Poor navigation skills may signal Alzheimer’s disease

A new study suggests having difficulty remembering how to get around in new surroundings could be an early sign of Alzheimer’s disease.

You’re in a new city and need to get around. How will you get from point A to point B? In 2016, that’s not too difficult to figure out, thanks to navigation apps like Google Maps. But if directions are your weak spot, pump the brakes.

Researchers from Washington University in St. Louis suggest that people who have trouble remembering directions in new surroundings may be showing early symptoms of the progressive disease that affects memory.

More than 5 million Americans have Alzheimer’s disease, according to the Alzheimer’s Association’s 2016 Facts & Figures Report, and as many as 16 million will likely have the disease by 2050.

They based their study on 16 people with symptoms of early-stage Alzheimer’s disease, 13 people with preclinical Alzheimer’s disease – or brain changes that appear before symptoms develop – and 42 healthy controls.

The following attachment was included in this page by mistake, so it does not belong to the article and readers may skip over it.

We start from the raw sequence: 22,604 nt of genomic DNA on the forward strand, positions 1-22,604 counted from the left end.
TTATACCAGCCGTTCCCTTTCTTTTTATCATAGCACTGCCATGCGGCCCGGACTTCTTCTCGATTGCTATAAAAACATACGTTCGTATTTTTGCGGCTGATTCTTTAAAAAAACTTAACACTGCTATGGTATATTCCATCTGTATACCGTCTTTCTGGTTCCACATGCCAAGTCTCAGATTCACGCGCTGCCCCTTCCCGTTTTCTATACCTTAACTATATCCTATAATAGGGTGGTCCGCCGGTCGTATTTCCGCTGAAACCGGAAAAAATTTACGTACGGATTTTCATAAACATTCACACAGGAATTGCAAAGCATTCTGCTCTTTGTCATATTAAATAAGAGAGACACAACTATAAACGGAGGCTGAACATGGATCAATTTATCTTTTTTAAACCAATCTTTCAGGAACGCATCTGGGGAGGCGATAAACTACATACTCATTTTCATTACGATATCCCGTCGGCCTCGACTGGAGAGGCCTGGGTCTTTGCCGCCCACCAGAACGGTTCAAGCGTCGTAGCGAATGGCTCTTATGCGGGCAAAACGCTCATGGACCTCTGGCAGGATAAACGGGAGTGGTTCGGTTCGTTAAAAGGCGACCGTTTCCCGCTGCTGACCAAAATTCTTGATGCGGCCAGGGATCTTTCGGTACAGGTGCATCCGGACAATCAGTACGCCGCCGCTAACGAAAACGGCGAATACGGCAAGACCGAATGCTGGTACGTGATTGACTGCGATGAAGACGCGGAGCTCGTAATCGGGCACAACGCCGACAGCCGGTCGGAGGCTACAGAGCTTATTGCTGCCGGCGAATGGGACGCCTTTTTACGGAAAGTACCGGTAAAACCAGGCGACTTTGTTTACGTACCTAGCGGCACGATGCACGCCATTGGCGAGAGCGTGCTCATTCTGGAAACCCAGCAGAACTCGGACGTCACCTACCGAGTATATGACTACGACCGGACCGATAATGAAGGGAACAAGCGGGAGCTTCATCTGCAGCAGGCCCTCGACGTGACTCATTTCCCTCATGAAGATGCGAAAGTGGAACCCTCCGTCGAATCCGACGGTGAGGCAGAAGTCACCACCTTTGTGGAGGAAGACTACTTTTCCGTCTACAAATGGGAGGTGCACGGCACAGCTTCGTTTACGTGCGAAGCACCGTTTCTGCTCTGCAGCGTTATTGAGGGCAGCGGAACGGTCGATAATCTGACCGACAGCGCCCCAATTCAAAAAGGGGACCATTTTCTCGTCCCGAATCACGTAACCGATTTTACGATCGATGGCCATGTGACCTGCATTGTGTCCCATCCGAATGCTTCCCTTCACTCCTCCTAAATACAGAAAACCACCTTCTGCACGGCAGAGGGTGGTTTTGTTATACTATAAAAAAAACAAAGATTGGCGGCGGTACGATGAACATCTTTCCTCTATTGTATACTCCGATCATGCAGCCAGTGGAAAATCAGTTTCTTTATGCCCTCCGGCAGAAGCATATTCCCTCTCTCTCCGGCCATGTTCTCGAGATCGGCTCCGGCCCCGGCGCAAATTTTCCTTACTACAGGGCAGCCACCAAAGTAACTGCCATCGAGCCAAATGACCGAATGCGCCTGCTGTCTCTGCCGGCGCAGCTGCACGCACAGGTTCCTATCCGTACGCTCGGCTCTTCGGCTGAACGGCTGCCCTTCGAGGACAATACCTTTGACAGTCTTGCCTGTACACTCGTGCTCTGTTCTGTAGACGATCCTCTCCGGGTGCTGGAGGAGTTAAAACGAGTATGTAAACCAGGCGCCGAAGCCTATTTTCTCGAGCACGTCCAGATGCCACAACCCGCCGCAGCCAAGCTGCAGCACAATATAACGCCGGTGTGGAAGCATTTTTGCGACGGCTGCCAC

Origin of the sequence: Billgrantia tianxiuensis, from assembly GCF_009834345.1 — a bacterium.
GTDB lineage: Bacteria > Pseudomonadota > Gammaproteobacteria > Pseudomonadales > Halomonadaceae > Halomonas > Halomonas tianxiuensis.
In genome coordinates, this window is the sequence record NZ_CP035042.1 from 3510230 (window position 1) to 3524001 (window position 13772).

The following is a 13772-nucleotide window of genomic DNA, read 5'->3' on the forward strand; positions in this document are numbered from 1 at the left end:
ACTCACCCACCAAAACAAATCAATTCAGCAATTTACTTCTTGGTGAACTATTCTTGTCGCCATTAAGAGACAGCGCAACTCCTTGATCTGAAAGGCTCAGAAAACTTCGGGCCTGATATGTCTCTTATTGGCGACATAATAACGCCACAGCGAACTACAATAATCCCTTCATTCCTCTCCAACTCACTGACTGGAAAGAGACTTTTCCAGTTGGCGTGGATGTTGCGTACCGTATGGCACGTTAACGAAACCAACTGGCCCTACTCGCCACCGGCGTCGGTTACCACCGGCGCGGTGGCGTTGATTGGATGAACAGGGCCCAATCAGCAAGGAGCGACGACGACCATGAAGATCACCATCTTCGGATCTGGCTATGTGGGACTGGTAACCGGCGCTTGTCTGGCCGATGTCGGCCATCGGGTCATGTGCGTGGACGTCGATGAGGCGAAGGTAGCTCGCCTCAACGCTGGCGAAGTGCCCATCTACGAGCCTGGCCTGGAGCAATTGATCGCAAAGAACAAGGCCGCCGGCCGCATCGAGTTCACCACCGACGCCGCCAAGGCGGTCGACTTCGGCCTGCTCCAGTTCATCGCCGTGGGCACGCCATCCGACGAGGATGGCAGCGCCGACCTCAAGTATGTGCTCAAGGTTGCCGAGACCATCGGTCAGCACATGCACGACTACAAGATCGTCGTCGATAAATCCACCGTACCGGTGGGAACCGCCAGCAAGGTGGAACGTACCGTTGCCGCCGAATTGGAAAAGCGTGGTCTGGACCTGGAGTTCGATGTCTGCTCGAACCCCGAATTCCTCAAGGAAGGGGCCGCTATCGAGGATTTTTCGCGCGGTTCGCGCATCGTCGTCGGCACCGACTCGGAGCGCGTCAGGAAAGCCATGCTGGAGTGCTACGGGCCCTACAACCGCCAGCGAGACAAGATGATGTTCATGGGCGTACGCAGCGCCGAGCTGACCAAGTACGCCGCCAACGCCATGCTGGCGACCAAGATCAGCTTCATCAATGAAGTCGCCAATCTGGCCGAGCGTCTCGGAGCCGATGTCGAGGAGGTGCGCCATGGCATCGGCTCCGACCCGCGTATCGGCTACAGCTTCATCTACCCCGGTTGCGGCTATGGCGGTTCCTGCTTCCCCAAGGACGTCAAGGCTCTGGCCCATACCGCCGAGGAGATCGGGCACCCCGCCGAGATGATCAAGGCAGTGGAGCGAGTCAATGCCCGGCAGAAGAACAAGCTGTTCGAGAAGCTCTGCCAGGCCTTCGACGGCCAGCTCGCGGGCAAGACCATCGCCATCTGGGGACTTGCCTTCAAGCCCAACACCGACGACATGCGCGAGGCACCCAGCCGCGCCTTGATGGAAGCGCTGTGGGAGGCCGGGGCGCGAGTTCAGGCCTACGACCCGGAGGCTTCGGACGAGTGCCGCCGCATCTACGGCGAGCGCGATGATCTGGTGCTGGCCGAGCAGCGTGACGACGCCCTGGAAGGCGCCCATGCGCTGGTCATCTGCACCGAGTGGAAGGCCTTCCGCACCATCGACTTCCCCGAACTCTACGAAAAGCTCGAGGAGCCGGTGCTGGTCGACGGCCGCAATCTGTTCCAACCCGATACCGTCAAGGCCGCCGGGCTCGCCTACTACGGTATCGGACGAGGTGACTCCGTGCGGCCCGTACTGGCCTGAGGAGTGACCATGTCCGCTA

They tested participants’ ability to remember how to get around a virtual maze on a computer using interconnected hallways with four wallpaper patterns and 20 landmarks. Specifically, the participants were tested on how well they could learn and follow the pre-set route and how well they could learn to create and use a mental map of the maze.

Participants with preclinical Alzheimer’s disease showed no difficulty learning the pre-set route, but had significant trouble creating a mental map of the maze. Still, they eventually learned to get over this hurdle and managed to get around just as well as the control group. The early-stage group struggled with both tasks.

Previous studies have also showed that an area of the brain affected by the disease at an early stage — the entorhinal cortex — is made up of cells that fire in a spatial grid pattern, and is crucial for navigation. Researchers have claimed that young people with an increased Alzheimer’s risk ‘showed a less stable grid pattern in the entorhinal cortex — many decades before they might develop Alzheimer’s dementia’

These findings suggest that navigational tasks designed to assess a mental mapping strategy could represent a powerful new tool for detecting the very earliest Alzheimer’s disease-related changes in cognition,” the study’s author Denise Head, who is the associate professor of psychological and brain sciences at Washington University, told UPI.

The researchers also noted that having difficulty navigating through new neighborhoods does not necessarily signal Alzheimer’s development.

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